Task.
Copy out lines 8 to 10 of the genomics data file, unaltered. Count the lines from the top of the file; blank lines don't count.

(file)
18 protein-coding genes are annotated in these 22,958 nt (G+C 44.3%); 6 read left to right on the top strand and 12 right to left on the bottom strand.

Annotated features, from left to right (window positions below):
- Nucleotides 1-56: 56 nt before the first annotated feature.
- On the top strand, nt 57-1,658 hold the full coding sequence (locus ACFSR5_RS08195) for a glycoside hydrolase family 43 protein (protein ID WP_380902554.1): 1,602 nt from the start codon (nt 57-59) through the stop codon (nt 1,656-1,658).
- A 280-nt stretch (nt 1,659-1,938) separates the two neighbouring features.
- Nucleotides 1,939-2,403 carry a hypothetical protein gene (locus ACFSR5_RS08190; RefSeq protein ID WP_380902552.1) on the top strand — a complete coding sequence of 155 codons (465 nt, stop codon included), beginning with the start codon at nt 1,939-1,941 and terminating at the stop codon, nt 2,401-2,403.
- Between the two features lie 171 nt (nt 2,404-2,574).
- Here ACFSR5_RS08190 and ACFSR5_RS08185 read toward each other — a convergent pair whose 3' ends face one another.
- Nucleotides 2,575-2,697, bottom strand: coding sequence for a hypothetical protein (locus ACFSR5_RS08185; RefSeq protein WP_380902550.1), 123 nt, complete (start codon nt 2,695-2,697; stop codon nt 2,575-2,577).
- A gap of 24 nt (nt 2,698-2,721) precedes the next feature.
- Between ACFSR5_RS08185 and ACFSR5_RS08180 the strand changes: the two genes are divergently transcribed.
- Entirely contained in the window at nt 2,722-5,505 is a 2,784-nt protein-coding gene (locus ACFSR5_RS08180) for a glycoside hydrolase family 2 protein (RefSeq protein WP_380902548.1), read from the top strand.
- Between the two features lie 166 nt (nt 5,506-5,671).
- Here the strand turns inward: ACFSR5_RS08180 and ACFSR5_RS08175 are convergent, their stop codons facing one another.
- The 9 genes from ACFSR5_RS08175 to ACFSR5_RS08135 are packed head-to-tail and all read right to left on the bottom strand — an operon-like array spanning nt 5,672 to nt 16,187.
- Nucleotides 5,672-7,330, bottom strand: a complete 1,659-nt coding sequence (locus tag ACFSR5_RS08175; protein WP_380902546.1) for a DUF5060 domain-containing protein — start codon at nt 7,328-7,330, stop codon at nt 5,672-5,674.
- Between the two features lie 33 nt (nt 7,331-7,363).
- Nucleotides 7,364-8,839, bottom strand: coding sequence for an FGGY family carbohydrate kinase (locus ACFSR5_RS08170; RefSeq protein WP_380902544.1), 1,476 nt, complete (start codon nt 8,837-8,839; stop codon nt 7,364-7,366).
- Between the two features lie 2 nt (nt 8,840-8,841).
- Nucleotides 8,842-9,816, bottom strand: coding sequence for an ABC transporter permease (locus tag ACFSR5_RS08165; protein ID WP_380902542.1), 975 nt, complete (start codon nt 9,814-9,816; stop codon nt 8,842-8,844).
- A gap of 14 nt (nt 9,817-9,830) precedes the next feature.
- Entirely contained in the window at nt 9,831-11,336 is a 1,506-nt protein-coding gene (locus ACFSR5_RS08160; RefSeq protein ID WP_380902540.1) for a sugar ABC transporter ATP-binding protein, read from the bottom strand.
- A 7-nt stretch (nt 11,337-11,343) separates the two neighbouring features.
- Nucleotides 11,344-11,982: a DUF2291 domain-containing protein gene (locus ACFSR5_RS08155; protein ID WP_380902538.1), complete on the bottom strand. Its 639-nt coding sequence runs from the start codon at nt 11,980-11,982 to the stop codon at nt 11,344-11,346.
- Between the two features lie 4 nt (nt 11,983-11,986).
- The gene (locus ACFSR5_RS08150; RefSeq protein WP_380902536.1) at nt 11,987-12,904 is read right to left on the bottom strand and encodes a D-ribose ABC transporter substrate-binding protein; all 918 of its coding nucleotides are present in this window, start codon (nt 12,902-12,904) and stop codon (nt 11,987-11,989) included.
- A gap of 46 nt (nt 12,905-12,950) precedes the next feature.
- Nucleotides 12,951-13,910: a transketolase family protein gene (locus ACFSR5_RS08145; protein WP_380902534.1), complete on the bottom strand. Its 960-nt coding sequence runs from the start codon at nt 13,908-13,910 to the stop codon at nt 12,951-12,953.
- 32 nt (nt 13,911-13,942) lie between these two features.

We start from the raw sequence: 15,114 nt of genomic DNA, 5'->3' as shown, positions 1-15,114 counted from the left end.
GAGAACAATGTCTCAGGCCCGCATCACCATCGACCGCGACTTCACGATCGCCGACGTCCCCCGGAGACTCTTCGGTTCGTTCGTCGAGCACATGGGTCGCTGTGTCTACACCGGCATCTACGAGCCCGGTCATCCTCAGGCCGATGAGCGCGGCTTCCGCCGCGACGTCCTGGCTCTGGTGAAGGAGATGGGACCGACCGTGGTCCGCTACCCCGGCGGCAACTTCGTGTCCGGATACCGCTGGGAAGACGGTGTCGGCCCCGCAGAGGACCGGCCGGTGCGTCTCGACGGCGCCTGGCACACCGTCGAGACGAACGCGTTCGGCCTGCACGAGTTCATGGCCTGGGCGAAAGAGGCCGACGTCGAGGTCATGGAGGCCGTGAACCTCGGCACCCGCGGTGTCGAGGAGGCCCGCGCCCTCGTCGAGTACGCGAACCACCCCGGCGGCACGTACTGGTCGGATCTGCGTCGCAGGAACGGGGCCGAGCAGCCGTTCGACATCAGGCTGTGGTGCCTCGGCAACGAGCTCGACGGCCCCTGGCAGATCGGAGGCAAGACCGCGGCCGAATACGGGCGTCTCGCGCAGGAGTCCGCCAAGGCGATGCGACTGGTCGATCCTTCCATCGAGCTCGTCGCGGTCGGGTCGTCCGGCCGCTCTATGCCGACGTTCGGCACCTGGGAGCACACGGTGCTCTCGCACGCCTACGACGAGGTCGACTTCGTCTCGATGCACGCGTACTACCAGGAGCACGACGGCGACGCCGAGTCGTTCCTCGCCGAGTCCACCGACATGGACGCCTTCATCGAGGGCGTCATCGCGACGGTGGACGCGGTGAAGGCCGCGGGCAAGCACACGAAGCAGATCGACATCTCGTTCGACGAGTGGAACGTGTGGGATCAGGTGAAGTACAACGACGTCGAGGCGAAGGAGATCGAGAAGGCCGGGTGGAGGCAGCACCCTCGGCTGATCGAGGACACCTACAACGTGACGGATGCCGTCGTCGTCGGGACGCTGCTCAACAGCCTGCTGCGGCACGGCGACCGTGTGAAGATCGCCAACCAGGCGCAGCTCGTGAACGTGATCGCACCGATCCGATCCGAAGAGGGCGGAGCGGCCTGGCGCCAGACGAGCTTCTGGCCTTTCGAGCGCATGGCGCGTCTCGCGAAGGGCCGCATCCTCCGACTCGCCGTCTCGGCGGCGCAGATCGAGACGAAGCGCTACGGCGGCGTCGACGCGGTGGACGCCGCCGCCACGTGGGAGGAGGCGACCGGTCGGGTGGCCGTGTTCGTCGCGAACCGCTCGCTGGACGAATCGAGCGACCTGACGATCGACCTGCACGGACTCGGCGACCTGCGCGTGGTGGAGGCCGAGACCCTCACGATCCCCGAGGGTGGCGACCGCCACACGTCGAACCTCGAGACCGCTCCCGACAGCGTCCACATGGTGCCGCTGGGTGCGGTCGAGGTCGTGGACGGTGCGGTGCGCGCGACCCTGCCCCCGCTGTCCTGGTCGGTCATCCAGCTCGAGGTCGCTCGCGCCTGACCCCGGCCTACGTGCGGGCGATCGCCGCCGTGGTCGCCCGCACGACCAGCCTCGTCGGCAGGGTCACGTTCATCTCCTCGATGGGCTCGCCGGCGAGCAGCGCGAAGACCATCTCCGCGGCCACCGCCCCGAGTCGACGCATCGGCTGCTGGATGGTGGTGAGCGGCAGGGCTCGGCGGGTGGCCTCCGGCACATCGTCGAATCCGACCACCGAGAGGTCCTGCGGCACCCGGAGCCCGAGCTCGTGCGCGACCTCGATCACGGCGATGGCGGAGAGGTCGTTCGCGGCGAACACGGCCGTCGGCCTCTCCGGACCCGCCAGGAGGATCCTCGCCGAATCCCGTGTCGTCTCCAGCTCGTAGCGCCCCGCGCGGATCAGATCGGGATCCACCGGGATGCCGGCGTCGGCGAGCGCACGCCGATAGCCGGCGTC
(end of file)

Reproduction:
- Here ACFSR5_RS08190 and ACFSR5_RS08185 read toward each other — a convergent pair whose 3' ends face one another.
- Nucleotides 2,575-2,697, bottom strand: coding sequence for a hypothetical protein (locus ACFSR5_RS08185; RefSeq protein WP_380902550.1), 123 nt, complete (start codon nt 2,695-2,697; stop codon nt 2,575-2,577).
- A gap of 24 nt (nt 2,698-2,721) precedes the next feature.